Kraken helps UK police in recovering $2m in stolen crypto

Crypto exchange Kraken teamed up with SEROCU in “Operation Hyphen” to successfully retrieve and return over $2 million in cryptocurrency stolen in a major scam.

The South East Regional Organised Crime Unit (SEROCU), with the help of the cryptocurrency exchange Kraken, effectively managed the restitution of about £1.9 million ($2.3 million) in stolen cryptocurrency to its legitimate owners.

According to a statement, approximately £2.4 million ($2.9 million) in cryptocurrency was confiscated under the Proceeds of Crime Act as a result of a 2018 scam involving the IOTA cryptocurrency. This marked the first instance in the country where this legislation was applied to confiscate cryptocurrency from an exchange.

The process of reimbursing the victims involved significant challenges, particularly in converting the crypto assets into British pounds (GBP). SEROCU worked closely with the UK’s Financial Conduct Authority, the National Police Chief’s Council, and Kraken, an FCA-registered exchange, to navigate these complexities.

“Kraken provided significant expertise and support that enabled SEROCU to convert the stolen cryptoassets into GBP so they could be returned to victims.”

South East Regional Organised Crime Unit

The exchange also ensured that the processing of stolen assets complied with legal standards, in line with Kraken’s FCA registration.

Detective Inspector Rob Bryant of SEROCU’s Cyber Crime and Cryptocurrency Unit highlighted the patience of the victims, who waited five years for this resolution. He commended his team’s innovative approach and the crucial collaboration with Kraken.

Lana Sinelnikova, UK Head of Compliance at Kraken, emphasized the importance of security protocols and compliance measures in facilitating such transactions. “This is testament to the emphasis Kraken places on acting in accordance with the highest AML and KYC standards,” she said.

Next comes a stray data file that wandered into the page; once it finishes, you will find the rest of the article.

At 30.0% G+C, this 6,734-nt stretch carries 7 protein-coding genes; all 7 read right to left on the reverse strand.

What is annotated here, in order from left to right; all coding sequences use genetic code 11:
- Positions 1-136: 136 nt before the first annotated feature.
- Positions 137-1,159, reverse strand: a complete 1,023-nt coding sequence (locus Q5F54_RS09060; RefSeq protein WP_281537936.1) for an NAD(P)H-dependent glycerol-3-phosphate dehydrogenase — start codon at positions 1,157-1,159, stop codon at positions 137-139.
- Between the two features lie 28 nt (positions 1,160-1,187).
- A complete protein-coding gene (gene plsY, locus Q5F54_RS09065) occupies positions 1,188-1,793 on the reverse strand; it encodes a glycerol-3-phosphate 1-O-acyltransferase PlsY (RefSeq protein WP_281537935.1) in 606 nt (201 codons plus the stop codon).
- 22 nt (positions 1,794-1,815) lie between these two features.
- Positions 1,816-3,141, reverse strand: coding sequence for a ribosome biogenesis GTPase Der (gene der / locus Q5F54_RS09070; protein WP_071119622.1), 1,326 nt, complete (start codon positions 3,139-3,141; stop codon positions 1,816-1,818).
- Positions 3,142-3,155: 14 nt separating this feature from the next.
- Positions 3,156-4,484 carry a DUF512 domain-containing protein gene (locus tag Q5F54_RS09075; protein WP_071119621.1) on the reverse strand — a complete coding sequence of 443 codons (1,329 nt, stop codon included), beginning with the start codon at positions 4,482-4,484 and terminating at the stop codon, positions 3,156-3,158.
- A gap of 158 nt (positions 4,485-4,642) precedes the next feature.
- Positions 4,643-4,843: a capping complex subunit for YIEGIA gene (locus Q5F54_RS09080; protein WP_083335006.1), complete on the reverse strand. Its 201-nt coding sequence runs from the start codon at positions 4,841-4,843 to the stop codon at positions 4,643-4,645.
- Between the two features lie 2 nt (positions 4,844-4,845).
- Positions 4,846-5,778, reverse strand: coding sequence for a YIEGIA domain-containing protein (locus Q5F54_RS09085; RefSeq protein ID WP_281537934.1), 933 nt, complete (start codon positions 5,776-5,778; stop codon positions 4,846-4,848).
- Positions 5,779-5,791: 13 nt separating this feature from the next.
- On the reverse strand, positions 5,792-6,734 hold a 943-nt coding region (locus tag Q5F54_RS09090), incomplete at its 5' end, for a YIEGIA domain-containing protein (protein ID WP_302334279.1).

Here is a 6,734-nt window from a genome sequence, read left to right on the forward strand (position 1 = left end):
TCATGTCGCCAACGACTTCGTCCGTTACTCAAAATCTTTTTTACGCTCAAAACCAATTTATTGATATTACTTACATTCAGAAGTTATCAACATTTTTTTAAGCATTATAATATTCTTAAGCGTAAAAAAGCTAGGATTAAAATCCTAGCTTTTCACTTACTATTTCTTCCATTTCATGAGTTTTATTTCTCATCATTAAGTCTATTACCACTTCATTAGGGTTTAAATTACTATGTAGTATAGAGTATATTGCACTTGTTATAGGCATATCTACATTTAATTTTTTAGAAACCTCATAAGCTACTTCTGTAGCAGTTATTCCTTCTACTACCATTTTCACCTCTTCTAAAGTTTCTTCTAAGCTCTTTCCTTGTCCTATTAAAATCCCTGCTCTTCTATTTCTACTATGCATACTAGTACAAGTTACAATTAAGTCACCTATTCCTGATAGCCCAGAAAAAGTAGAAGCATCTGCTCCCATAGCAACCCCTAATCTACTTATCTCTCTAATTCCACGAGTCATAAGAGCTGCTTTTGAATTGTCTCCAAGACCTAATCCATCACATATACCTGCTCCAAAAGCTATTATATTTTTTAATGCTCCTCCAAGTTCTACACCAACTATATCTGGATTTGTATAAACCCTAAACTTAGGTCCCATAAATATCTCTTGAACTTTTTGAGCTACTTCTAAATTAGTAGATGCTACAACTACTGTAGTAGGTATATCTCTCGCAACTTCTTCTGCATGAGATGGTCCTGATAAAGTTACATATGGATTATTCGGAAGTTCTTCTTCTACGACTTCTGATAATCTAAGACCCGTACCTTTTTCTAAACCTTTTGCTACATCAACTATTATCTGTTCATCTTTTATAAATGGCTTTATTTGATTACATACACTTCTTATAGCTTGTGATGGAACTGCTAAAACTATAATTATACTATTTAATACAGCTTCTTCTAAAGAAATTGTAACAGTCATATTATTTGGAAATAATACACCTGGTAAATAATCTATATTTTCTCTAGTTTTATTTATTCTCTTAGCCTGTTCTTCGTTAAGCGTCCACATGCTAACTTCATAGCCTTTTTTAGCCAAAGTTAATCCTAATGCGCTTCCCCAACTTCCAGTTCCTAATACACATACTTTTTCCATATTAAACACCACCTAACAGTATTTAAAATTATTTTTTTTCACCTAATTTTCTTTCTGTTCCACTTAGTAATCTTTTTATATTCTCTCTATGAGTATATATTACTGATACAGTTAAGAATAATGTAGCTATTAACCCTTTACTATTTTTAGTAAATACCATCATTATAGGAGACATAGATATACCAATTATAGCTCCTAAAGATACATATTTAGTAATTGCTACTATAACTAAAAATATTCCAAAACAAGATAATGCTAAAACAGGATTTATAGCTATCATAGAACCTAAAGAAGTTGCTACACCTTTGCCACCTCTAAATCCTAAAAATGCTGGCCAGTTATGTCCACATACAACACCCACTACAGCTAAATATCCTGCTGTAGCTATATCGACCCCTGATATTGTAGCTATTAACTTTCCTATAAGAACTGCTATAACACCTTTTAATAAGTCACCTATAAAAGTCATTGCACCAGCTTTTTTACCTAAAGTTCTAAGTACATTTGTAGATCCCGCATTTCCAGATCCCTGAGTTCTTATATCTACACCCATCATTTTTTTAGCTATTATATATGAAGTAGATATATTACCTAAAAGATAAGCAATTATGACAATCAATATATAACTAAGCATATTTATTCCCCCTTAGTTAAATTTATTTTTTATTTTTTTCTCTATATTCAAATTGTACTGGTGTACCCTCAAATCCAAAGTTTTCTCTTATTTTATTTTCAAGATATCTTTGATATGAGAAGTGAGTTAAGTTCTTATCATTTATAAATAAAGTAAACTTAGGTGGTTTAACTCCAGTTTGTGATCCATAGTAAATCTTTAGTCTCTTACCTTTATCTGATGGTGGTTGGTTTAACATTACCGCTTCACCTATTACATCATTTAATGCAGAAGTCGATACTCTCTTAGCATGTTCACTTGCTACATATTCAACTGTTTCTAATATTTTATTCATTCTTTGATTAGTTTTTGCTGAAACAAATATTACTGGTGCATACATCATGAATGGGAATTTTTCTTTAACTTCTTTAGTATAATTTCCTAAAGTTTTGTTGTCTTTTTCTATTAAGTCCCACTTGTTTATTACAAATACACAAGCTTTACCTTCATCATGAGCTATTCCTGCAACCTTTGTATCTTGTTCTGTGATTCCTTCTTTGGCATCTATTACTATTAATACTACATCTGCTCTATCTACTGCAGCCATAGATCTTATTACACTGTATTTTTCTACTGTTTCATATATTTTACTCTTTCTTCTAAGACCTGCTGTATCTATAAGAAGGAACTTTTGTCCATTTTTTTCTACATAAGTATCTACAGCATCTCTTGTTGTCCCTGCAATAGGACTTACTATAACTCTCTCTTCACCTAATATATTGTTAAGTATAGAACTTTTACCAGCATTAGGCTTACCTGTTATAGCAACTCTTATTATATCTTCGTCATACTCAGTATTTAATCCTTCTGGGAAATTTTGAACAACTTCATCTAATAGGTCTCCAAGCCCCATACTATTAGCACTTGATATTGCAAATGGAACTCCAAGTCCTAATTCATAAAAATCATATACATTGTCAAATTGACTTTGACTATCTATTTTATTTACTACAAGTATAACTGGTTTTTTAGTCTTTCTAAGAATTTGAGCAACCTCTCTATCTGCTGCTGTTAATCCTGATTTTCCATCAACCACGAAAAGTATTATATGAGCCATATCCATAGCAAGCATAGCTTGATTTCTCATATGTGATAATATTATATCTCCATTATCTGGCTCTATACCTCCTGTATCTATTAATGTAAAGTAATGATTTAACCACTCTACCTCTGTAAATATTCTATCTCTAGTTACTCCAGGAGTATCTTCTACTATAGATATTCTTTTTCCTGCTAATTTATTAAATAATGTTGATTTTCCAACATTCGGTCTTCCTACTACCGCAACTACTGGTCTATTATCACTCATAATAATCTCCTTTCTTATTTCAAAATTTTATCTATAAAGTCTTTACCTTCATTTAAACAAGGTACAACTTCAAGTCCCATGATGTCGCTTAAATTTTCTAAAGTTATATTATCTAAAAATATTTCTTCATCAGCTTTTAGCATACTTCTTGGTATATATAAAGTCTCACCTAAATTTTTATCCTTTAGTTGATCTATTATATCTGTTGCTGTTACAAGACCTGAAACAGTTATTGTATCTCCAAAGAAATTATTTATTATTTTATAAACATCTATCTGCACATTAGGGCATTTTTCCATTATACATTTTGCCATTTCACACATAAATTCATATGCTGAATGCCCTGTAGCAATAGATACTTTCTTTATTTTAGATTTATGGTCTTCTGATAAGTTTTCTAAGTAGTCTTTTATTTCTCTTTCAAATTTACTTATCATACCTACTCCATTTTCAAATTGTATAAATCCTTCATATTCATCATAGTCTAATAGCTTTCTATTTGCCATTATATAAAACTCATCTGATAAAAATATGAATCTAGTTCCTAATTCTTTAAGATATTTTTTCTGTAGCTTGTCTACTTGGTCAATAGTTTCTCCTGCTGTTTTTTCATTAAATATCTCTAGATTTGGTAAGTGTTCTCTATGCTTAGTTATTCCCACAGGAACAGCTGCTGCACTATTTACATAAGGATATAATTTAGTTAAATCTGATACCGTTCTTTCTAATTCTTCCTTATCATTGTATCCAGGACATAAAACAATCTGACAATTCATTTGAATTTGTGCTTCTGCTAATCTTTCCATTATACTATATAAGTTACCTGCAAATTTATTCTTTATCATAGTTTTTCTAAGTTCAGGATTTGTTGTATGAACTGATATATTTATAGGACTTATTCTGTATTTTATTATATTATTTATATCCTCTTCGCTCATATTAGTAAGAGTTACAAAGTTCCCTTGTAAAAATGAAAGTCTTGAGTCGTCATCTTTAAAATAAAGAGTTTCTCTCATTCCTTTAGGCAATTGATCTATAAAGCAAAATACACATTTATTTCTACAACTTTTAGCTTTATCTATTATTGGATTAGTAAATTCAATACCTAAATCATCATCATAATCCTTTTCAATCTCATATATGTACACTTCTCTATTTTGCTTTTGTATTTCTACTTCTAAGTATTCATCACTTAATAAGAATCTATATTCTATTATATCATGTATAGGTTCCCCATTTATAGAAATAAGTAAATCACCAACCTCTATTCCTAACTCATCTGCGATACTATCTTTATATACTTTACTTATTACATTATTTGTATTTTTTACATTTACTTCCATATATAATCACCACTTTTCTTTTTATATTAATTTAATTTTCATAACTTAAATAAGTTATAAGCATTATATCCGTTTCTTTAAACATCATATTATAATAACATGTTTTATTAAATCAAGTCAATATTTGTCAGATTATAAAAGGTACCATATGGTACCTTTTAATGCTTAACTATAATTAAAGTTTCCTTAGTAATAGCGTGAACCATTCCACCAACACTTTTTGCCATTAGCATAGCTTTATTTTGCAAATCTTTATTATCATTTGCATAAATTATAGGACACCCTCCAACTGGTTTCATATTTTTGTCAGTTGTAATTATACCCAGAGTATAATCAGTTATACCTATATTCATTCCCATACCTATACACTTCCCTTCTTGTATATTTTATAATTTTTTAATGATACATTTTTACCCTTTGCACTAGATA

The case centered around Wybo Wiersma, who received a four-and-a-half-year prison sentence in January for his involvement in the 2018 theft. Wiersma, based in the Netherlands, had created a fraudulent website that generated predetermined IOTA seed phrases for wallet generation.

This allowed him to transfer tokens from the victims’ wallets to his own without their consent. The stolen assets were then moved across various trading accounts before being seized.

In court, Wiersma was ordered to pay £2.1 million ($2.6 million), with a portion of this sum covered by the seized cryptocurrency. The remaining amount was distributed among the victims, currently numbering between 50 and 60 individuals globally.

“Scammers always find new ways to exploit their victims, and will continue to use these tactics until they prove unsuccessful. In recent years some have relied on the excitement of crypto to deploy commonly used social engineering tactics, such as we saw here.”

Lana Sinelnikova, UK head of compliance at Kraken

Sinelnikova further emphasized the importance of trust in the cryptocurrency sector for its widespread acceptance. She advised individuals interested in engaging with crypto to thoroughly understand the ecosystem and be aware of typical scam indicators. This knowledge, she believes, is crucial in preventing similar fraudulent activities.

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